Listening to the Word of God and trying to be docile to it is worship. Responding to the Word of God with our will (and eventually our actions out in the world) is worship. Giving people a moment of silence to work on their worshipful listening and response is not a bad thing. But yeah, you don’t have to make it stretch forever, either. Keep it just right.

  14. AnAmericanMother says:

    Our NW Atlanta parish doesn’t have a schola as an independent entity, but our parish choir functions as one. We do lots of chant and challenging music (lots of Renaissance motets and Masses, both English and continental, with occasional forays back to Josquin and Dufay and forward to the English Edwardians). Our director is a genius who plays the organ like an angel (he is also a very kind man who is very patient with us amateurs). You would be welcome!

  15. chironomo says:

    When Verbum Domini was first made public there was some brief discussion about this passge and I felt at that time that it would resurface in coming months. It seems that it has. There has been, during the past several years, beginning in earnest actually with Pope John Paul II’s “Chirograph on Sacred Music” , a very gradual (no pun intended!) move towards stronger language concerning liturgical music. With the statement from Cardinal Canizares several weeks ago it seems that there may be additional steps coming:

    “The new liturgical movement will have to discover the beauty of the liturgy. Therefore, we will open a new division in our congregation dedicated to “Art and Sacred Music” at the service of the liturgy. This will lead us to offer soon a criteria and guidelines for art, song and sacred music. As well we offer as soon as possible criteria and guidelines for preaching.”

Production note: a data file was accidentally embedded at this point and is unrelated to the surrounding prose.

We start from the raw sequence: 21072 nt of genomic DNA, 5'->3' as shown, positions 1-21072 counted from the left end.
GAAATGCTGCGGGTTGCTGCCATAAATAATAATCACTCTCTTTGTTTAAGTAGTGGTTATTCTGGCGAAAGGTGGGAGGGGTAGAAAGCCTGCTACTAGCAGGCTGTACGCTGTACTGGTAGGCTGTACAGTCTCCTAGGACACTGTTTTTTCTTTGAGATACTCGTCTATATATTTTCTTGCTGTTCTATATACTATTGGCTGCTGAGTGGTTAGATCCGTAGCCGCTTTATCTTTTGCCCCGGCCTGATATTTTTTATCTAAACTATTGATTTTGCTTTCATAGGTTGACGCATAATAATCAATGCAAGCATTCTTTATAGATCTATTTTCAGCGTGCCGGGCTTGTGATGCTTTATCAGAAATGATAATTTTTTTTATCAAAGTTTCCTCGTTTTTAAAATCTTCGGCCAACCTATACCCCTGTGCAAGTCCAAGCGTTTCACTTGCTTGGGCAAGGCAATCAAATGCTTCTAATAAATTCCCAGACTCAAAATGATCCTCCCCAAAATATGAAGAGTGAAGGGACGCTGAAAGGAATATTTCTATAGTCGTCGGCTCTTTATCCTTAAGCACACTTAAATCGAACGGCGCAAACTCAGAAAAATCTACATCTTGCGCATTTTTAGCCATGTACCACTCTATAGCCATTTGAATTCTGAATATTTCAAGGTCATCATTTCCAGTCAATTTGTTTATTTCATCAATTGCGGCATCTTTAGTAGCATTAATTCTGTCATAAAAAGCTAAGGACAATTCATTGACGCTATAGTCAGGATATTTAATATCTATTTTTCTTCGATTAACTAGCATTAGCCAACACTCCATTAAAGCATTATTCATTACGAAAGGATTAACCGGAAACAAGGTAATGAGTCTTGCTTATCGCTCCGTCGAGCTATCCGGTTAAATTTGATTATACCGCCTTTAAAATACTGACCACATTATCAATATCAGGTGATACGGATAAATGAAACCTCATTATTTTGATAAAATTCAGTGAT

And yet there has been little talk about this. I (optimistically) think that there may be an even more forceful statement coming regarding Sacred Music, preceding the implementation of the New Translation in November 2011.

  16. TomG says:

    Father, if you’re gonna start that Gold Star stuff, I’m afraid it’ll be monopolized by Mr. Edwards!

  17. oldCatholigirl says:

    I have long felt that the best place for non-liturgical hymns is outside of Mass, and that singing in Mass (either form) should be restricted to the liturgical texts (whatever language)–and as much singing as possible/correct done by the congregation, at least at daily Masses and ordinary Sunday Masses–with choirs, trumpets, etc., for special feasts. Yet there are so many beautiful hymns from so many centuries that express (and make memorable) the truths/attitudes of the Catholic Faith (some of them written by Protestants). Only so many can be sung , or are appropriate for, processionals and recessionals. Without words, many make appropriate “incidental music” during Mass, but they are meant to be sung (!) (I’m with St. Augustine on this one.) Besides, how would anyone know what the words are unless they hear them? (No, they’re not likely to learn in any school.) Wouldn’t it be a good idea to have them worked into those recommended “celebrations of the Word of God…[in] preparation for the Sunday Eucharist”? That might even be the place for the “Praise” songs so many people are attached to, or Gospel spirituals, or even (yuk) Christian Rock.
    When? Where?–Catholic schools? (assuming that the children are also being taught chants for Mass also, especially in Latin); before Sunday Masses?; on Wednesday nights?; in conjunction with the LOH (nix on the Christian Rock, in that case)???